Rep. Cori Bush: If Kyle Rittenhouse Acquitted, White Supremacists ‘Can Shoot at Us’

Kyle Rittenhouse attends a pre-trial hearing at the Kenosha County Courthouse in Kenosha, Wis., on Monday, Oct. 25, 2021. (Mark Hertzberg/Pool Photo via AP)

PAUL BOIS Rep. Cori Bush (D-MO) believes that if 18-year-old Kyle Rittenhouse gets acquitted on the grounds of self-defense, white supremacists will be emboldened to shoot at Black Lives Matter protesters.

Repeating the lie that Michael Brown was “murdered” at the hands of a white police officer, Cori Bush falsely claimed on Monday that white supremacists in Ferguson, Missouri, would literally hide up in the hills and callously shoot at protesters.

“When we marched in Ferguson, white supremacists would hide behind a hill near where Michael Brown Jr. was murdered and shoot at us,” she said. “They never faced consequences. If Kyle Rittenhouse gets acquitted, it tells them that even 7 years later they still can get away with it.”

Black Lives Matter activist Ohun Ashe backed up the congresswoman’s claim.

“This is FACTS! I vividly remember hiding under porches in Canfield as shots were fired at us. No one came to help us. We would come from under porches using cars as shields in between gun shots to make it out,” tweeted Ashe.

When further pressed for comment, a spokesperson for the Bush campaign said that white supremacists opened fire on the congresswoman while providing no specifics.

“While on the frontlines of the Ferguson Uprising, Congresswoman Bush and other activists were shot at by white supremacist vigilantes. The question we need to ask is why white supremacists feel empowered to open-carry rifles, incite violence, and put Black lives at risk across our country,” the spokesperson said.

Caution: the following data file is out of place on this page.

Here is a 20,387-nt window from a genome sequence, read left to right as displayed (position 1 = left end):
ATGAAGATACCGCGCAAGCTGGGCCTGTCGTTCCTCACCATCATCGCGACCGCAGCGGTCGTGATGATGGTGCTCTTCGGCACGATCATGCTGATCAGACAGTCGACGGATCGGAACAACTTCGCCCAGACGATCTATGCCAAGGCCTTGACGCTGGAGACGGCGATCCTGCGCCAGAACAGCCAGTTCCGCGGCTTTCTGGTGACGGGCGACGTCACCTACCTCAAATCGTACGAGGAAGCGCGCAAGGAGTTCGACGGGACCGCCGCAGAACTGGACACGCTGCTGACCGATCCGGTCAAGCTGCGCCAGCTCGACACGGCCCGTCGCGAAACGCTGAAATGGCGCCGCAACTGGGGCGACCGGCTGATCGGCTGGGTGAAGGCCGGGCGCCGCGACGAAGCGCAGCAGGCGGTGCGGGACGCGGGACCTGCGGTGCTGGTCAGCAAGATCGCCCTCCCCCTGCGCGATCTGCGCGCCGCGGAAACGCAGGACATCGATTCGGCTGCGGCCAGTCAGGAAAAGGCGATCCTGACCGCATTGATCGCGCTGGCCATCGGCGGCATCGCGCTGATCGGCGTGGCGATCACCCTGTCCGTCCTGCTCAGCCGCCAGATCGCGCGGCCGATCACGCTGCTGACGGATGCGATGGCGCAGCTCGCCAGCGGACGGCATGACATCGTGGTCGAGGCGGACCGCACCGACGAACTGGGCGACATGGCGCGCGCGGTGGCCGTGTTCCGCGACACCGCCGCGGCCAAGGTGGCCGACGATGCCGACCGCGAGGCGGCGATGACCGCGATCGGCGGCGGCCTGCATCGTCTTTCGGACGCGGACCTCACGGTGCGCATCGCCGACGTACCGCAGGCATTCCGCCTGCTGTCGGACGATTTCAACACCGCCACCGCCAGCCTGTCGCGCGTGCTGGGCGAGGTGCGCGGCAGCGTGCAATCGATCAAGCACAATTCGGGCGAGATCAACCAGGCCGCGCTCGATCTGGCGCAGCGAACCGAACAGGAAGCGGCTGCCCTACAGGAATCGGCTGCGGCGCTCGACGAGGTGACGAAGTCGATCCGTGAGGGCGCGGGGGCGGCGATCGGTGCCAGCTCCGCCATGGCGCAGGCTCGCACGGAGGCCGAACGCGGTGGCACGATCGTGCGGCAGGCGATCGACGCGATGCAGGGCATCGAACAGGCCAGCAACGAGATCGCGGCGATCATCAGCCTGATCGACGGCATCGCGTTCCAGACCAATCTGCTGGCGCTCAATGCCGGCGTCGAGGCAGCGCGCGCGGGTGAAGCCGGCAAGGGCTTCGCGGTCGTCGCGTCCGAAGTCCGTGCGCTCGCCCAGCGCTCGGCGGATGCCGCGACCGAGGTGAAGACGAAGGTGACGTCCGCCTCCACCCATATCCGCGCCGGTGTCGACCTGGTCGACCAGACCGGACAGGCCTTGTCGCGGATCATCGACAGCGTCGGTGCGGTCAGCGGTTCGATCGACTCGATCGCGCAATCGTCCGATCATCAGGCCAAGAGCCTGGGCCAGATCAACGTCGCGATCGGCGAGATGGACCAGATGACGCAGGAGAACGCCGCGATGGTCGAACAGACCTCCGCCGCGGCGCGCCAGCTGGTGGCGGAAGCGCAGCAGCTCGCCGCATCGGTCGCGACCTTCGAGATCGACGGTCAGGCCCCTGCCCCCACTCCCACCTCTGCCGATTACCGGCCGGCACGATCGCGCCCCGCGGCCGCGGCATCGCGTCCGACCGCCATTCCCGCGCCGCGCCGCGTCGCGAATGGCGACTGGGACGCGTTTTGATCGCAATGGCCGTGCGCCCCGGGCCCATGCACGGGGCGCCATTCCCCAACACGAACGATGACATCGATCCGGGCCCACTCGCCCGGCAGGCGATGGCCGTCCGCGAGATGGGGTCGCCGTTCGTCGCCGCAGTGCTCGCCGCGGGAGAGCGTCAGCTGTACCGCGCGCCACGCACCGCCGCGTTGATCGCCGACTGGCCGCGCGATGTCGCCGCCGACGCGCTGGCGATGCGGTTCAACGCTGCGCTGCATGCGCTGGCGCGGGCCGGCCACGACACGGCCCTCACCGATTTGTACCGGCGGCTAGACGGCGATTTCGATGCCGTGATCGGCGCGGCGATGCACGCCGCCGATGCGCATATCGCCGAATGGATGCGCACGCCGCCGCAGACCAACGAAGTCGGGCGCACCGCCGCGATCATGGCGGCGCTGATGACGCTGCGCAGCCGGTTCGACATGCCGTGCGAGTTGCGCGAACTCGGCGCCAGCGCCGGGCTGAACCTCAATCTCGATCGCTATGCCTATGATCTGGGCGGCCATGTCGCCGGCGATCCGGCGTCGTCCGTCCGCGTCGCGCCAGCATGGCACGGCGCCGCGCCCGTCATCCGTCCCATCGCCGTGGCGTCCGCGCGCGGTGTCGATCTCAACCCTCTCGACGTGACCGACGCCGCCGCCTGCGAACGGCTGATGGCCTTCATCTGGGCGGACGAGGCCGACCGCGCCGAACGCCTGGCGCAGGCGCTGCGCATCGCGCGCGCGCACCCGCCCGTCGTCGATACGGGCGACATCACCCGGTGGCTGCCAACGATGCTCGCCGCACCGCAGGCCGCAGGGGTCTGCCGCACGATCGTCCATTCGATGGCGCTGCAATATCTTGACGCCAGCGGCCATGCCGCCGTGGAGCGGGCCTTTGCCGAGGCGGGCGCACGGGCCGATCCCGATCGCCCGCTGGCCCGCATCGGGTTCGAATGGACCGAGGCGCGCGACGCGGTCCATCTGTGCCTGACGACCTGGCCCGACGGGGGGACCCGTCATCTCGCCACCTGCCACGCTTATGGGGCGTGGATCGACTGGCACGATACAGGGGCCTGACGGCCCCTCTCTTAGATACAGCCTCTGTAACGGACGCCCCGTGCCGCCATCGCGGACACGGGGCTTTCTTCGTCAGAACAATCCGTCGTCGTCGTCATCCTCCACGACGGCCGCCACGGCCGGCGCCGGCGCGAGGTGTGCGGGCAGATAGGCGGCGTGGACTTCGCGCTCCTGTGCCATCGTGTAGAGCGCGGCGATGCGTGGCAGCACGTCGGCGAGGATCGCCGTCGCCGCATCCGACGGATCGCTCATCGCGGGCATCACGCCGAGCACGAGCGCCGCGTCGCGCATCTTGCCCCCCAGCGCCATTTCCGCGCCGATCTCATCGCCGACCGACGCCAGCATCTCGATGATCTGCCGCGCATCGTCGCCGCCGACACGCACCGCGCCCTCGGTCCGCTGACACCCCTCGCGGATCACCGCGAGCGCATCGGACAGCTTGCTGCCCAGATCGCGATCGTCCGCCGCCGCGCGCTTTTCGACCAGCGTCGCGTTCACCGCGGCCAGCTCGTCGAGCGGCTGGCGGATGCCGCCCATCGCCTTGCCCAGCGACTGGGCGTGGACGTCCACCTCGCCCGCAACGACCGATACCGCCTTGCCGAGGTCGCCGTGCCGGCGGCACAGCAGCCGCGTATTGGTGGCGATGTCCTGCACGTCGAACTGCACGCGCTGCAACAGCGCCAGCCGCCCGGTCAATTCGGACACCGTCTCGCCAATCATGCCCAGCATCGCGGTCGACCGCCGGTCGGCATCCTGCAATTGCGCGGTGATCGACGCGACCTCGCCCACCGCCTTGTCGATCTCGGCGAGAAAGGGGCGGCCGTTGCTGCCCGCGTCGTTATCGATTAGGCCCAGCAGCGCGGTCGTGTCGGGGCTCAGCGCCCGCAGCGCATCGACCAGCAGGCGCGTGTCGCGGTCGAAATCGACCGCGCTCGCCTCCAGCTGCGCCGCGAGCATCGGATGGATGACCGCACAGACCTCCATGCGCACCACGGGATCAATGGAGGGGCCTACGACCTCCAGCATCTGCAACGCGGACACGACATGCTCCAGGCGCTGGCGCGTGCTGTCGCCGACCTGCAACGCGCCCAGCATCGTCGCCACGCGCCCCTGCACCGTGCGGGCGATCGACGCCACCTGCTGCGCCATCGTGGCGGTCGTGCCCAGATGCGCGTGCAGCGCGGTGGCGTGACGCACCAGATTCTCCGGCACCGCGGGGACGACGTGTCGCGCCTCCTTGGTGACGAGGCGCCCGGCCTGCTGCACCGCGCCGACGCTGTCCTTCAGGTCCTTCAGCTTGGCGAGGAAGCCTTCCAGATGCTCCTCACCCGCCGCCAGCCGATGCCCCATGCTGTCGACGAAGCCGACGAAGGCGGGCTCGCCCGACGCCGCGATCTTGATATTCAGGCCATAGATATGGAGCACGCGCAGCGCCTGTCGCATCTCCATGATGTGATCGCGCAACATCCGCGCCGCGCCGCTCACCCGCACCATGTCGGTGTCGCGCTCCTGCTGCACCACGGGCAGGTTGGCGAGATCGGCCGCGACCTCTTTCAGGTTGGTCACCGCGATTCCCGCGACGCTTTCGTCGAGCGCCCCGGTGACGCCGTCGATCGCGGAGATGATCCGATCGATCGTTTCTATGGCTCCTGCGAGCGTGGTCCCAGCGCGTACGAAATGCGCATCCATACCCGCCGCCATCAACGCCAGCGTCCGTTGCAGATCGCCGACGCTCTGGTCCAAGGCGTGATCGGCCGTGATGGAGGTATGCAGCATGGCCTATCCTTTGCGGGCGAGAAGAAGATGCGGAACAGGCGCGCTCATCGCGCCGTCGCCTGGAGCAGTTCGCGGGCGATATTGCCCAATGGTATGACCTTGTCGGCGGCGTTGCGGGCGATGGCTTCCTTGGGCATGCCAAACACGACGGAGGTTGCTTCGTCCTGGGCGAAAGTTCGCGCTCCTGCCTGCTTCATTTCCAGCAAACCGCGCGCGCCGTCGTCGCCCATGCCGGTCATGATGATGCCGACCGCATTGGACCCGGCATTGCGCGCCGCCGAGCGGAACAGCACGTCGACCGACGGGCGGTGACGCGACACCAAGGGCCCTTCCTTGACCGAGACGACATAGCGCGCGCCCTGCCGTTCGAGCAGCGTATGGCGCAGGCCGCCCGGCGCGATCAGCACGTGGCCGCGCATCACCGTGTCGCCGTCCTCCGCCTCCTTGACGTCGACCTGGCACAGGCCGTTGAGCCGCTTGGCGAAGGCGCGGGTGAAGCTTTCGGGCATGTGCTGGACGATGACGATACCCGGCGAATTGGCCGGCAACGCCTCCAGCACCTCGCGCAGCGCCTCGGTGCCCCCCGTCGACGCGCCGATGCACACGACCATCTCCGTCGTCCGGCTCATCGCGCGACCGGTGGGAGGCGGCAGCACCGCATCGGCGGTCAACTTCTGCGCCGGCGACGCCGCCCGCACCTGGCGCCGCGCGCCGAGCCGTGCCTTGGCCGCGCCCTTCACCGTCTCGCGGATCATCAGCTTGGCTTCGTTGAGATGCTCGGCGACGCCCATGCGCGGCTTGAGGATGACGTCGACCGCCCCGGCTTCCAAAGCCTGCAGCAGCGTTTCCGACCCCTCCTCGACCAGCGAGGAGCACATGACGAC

Just one minor problem with Bush’s assertion: it never happened. According to Ferguson Police Chief Frank McCall Jr., a black man, the department has no record of such an incident.

“Not that I’m aware of,” he told Webster County Citizen.

The only documented incident of the type described by Bush occurred in March 2015 when two police officers forming a security line outside the Ferguson police headquarters were shot, causing protesters to flee. Jeffrey Williams, a black man, was later arrested and convicted of the shooting.

“One officer was hit in the shoulder; the other, in the cheek,” noted the outlet. “Then St. Louis County Police Chief Jon Belmar said at the time he believed the officers were targeted, and the shooting brought swift condemnation from a wide range of public officials, as well as protest leaders, who insisted they repudiated violence.”

Williams claimed that he was not aiming at police and was returning fire at an unidentified person who shot at his vehicle.

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